Eastern Sierra Avalanche Advisory - 2/22/17

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THIS AVALANCHE ADVISORY EXPIRED ON February 24, 2017 @ 6:28 am
Avalanche Advisory published on February 22, 2017 @ 6:28 am
Issued by Clancy Nelson - Eastern Sierra Avalanche Center
bottom line

The primary avalanche concern for Wednesday will be small to very large, widespread wind slabs on leeward slopes at all elevations. Storm slab avalanches will also remain possible in steep, sheltered terrain. On slopes steeper than about 35 degrees, natural avalanches with be likely, and human triggered avalanches very likely today. Travel in avalanche terrain is not recommended.

For Thursday, natural wind slab and storm slab avalanches will be possible and human triggered avalanches likely. Identify possible wind loaded areas such as below ridge lines and along the side walls of gullies. Due to the strong winds and local variability, these slabs may be encountered on unusual aspects, in normally sheltered areas, as well as further down slope than usual. Careful snowpack evaluation, cautious route-finding, and conservative decision-making will be essential.

How to read the advisory

Bottom Line

The primary avalanche concern for Wednesday will be small to very large, widespread wind slabs on leeward slopes at all elevations. Storm slab avalanches will also remain possible in steep, sheltered terrain. On slopes steeper than about 35 degrees, natural avalanches with be likely, and human triggered avalanches very likely today. Travel in avalanche terrain is not recommended.

For Thursday, natural wind slab and storm slab avalanches will be possible and human triggered avalanches likely. Identify possible wind loaded areas such as below ridge lines and along the side walls of gullies. Due to the strong winds and local variability, these slabs may be encountered on unusual aspects, in normally sheltered areas, as well as further down slope than usual. Careful snowpack evaluation, cautious route-finding, and conservative decision-making will be essential.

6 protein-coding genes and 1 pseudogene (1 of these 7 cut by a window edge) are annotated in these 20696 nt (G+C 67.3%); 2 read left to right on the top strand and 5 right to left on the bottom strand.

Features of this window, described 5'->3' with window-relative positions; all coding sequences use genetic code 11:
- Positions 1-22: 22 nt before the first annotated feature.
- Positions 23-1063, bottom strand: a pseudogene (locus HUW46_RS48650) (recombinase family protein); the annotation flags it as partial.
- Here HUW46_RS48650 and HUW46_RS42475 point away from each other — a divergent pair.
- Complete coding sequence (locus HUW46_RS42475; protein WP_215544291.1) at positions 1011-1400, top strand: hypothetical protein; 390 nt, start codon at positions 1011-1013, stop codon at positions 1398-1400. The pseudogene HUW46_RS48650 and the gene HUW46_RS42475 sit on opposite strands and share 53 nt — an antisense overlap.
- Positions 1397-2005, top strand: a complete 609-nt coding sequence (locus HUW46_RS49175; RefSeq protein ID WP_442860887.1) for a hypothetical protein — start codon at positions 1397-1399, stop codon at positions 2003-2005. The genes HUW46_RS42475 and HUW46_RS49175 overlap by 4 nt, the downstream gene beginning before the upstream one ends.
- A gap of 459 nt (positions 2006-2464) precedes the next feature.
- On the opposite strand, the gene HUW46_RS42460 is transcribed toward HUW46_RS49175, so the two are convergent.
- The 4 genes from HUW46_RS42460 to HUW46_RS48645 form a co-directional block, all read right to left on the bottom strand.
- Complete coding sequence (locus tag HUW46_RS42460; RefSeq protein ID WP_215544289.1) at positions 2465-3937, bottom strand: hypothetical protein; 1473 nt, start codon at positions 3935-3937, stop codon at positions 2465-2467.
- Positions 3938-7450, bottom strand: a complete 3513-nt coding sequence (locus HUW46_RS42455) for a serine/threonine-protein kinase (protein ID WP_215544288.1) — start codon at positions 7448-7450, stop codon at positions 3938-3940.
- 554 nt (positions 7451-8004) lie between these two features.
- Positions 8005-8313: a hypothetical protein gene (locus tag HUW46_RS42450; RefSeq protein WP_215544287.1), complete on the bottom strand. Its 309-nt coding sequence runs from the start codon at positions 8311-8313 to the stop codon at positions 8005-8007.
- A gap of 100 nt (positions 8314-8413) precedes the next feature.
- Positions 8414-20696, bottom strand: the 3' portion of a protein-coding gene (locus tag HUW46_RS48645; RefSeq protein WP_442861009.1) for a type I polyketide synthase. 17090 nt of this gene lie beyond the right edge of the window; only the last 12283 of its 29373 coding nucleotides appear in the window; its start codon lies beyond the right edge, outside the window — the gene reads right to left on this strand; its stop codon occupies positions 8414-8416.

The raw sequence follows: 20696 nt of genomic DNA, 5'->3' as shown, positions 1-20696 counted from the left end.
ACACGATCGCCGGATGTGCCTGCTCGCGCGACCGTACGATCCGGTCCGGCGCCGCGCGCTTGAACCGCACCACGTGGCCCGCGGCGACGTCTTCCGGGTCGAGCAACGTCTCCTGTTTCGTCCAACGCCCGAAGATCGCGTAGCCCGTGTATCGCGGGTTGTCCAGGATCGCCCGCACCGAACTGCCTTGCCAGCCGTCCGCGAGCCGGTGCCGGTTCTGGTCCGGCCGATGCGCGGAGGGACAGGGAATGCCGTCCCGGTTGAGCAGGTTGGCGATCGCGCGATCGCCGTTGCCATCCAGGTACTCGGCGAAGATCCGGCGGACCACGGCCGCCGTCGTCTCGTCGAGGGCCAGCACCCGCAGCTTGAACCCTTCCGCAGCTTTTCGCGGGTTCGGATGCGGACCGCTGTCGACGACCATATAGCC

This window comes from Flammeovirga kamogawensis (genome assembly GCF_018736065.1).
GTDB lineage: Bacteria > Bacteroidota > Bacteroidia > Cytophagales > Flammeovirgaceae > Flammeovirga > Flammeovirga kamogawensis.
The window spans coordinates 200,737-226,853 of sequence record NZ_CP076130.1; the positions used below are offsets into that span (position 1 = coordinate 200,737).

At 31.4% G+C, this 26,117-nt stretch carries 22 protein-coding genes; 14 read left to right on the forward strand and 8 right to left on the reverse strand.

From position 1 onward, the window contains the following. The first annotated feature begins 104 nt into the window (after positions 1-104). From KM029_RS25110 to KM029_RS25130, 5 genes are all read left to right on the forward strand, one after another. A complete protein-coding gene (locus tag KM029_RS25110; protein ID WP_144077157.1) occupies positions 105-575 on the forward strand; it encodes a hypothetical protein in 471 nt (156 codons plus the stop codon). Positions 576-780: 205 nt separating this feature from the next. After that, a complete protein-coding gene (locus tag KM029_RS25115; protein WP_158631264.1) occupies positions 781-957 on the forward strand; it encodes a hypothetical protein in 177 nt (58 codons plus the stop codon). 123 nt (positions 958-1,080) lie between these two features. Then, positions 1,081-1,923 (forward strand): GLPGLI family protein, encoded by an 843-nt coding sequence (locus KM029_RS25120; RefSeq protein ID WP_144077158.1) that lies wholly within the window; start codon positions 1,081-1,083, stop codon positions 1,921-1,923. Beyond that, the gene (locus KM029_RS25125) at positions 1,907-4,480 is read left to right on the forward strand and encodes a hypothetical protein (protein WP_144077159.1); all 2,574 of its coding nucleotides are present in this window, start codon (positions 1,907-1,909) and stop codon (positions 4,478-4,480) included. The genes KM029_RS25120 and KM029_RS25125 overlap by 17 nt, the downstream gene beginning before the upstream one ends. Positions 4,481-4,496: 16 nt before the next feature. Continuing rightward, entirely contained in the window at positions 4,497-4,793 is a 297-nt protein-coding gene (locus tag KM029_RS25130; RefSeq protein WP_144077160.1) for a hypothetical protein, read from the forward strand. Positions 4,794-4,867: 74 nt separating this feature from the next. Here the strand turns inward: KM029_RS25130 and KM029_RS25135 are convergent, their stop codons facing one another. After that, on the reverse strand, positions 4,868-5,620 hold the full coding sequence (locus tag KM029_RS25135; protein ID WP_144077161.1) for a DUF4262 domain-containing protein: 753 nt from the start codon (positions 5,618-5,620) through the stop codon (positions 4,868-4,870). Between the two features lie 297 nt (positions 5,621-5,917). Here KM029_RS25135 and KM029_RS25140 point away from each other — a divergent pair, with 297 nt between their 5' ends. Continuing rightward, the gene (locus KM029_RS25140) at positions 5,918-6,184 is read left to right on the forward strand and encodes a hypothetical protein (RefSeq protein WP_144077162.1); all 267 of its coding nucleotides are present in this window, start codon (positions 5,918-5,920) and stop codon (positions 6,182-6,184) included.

Avalanche Problem 1: Wind Slab
  • Character ?
  • Aspect/Elevation ?
  • Likelihood ?
    Certain
    Very Likely
    Likely
    Possible
    Unlikely
  • Size ?
    Historic
    Very Large
    Large
    Small
  • Trend ?
    Decreasing Danger

Winds across the region have been strong and wind slabs have been building on many aspect and all elevations. Potentially dangerous avalanche conditions will continue on wind loaded terrain at all elevations today. For Thursday, winds will be in the 15-35 mph range. This is a good speed for transporting snow. Sensitive wind slabs will likely remain with us throughout the forecast period. Be wary of hollow, drum-like sounding snow or cracks shooting out from your feet. Better yet, watch for blowing snow and cornice formation to rule out hazardous terrain before you get too close.

Avalanche Problem 2: Storm Slab
  • Character ?
  • Aspect/Elevation ?
  • Likelihood ?
    Certain
    Very Likely
    Likely
    Possible
    Unlikely
  • Size ?
    Historic
    Very Large
    Large
    Small
  • Trend ?
    Decreasing Danger

The winter storm warning will remain in effect until 10am today. We received several more inches of precipitation overnight, and this will increase your likelihood of encountering storm slabs today. Cold temperatures will slow bond formation within the new snow and storm slabs will linger in sheltered terrain on slopes of about 35 degrees or steeper.

For Thursday, storm slabs will still be possible, but less likely. Careful snowpack evaluation, cautious route-finding, and conservative decision-making will be essential.

 

advisory discussion